Williams, a seventh-round draft pick in 2001, rarely played in three years with the Panthers and sometimes was on the practice squad instead of the active roster. Donnalley, Mitchell and Steussie befriended Williams and made him the brunt of their practical jokes. They talked him into doing unusual things for money, including drinking hollandaise sauce, walking through a rat-infested sewer tunnel, and wearing short sleeves and short pants during a snowy practice in subfreezing temperatures.

    Williams is the only one of the six NFL players cited in Wadler's report who was prescribed injectable testosterone instead of a cream, which is much less detectable.

    Williams becomes the second Panthers player, joining Sauerbrun, linked to stanozolol in the Shortt case. Stanozolol is a powerful, highly detectable steroid that cost Ben Johnson his world record and gold medal in the 100-meter dash at the 1988 Seoul Olympics.

    Steroids expert and recently retired Penn State professor Dr. Charles Yesalis said it's hard to fathom how two Panthers players could have used stanozolol without failing an NFL drug test if the system works as well as the league suggests.

    None of the Panthers players involved with Shortt ever tested positive for any banned substance while playing for Carolina, according to team officials. Shortt helped players avoid getting caught by generally prescribing them less detectable drugs than he gave body builders, who weren't tested.

    Stanozolol was an exception, however.

    "For guys who are supposedly being tested, stanozolol would be the last thing in the world they should be using," said Yesalis. "So now instead of one guy (Sauerbrun), you've got another guy? Why would he and Shortt have so much confidence nothing was going to happen?"

    "Either the guy was a raving idiot or they knew there was no way results would have ever been reported.

    "If you put testosterone cypionate and stanozolol in the body, you're hopping around like a bunny with a big sign saying, `Test me, test me, catch me, catch me.' "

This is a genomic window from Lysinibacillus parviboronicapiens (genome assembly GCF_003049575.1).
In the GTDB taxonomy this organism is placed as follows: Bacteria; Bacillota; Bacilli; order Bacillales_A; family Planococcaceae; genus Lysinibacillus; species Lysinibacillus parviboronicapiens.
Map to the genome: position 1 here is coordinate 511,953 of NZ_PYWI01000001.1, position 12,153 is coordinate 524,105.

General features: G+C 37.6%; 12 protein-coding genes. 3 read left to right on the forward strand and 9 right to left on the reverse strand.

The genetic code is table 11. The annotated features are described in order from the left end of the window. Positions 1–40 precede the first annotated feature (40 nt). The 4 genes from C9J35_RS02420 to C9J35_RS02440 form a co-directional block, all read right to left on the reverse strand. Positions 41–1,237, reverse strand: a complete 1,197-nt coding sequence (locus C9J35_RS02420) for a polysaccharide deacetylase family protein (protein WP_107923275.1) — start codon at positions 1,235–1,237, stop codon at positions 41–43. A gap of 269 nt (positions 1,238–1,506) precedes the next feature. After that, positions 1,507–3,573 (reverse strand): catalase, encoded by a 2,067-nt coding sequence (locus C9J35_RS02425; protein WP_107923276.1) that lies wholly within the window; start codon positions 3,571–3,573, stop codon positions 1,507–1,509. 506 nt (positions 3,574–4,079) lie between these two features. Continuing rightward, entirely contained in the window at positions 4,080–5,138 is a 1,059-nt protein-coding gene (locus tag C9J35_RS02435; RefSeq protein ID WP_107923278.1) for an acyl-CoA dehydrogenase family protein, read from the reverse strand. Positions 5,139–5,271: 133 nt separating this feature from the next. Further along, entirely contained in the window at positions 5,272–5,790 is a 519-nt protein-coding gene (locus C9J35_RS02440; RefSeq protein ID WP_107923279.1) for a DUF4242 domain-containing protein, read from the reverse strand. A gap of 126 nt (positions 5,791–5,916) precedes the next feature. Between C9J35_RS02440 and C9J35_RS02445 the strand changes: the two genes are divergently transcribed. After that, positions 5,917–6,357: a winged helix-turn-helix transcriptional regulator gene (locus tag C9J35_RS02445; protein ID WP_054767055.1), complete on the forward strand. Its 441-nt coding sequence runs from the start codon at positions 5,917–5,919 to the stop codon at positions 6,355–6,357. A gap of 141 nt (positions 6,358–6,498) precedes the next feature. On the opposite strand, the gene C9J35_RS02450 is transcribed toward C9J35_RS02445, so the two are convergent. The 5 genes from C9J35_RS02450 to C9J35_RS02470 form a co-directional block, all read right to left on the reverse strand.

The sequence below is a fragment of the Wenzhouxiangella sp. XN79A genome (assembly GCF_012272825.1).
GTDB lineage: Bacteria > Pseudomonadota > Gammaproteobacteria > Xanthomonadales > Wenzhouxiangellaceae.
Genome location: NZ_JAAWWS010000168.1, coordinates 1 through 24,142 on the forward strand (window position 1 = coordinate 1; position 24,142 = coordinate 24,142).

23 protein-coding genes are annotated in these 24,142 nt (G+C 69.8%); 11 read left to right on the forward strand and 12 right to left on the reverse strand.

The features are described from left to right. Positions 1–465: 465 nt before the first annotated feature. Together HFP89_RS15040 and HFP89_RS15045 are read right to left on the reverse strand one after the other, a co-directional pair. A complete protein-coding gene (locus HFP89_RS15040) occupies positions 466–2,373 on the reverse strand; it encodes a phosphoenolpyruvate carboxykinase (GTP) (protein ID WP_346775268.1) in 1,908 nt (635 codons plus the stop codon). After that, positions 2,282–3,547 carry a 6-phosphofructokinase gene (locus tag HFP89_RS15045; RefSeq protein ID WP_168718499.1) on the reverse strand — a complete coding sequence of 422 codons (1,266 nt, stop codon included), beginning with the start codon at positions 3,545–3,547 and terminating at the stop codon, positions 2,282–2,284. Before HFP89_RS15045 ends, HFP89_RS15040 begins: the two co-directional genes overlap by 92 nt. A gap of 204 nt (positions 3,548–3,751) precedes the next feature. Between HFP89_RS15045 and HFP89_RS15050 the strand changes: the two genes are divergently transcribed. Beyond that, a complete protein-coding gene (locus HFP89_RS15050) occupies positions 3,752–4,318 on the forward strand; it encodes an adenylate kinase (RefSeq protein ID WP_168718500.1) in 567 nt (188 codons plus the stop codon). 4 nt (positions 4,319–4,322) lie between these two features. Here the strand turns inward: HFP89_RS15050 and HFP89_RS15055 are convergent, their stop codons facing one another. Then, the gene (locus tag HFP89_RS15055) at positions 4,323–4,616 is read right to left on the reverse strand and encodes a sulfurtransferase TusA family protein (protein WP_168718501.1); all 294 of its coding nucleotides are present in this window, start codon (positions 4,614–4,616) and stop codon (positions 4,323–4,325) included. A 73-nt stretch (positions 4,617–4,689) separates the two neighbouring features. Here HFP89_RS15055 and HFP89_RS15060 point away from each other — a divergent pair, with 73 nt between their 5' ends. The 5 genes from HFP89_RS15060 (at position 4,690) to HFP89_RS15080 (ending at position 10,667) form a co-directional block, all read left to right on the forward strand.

Holliday told the court in Shortt's sentencing hearing last month that the Panthers players involved considered the NFL's testing system "almost a joke."

    The NFL strongly defends its steroids testing program as the best in pro sports and has said the Shortt case merely reveals the limits of science to stay ahead of cheaters. League spokesman Greg Aiello said testing during the week leading to the Super Bowl for the two teams participating is the same as during the regular season -- seven players per team per week tested randomly.

    The NFL lowered the threshold for a positive testosterone test since the Shortt case surfaced, reducing the requirement for a positive test to the Olympic standard. Aiello said the NFL has also intensified its efforts to identify synthetic testosterone by making greater use of the carbon-isotope ratio test that caught sprinter Gatlin.

    Steussie's relationship with Shortt didn't stop when the Panthers released him after the Super Bowl.

    On March 16, 2004, one day after signing a six-year, $20 million contract with Tampa Bay, Steussie received a multifaceted prescription from Shortt -- testosterone cream with five refills, testosterone cream with DHEA, and androstenedione. About two weeks later, Steussie placed a phone order for HGH to be mailed to his new address.

    Steussie played two years for the Buccaneers and is currently a backup with the St. Louis Rams, who signed him in April.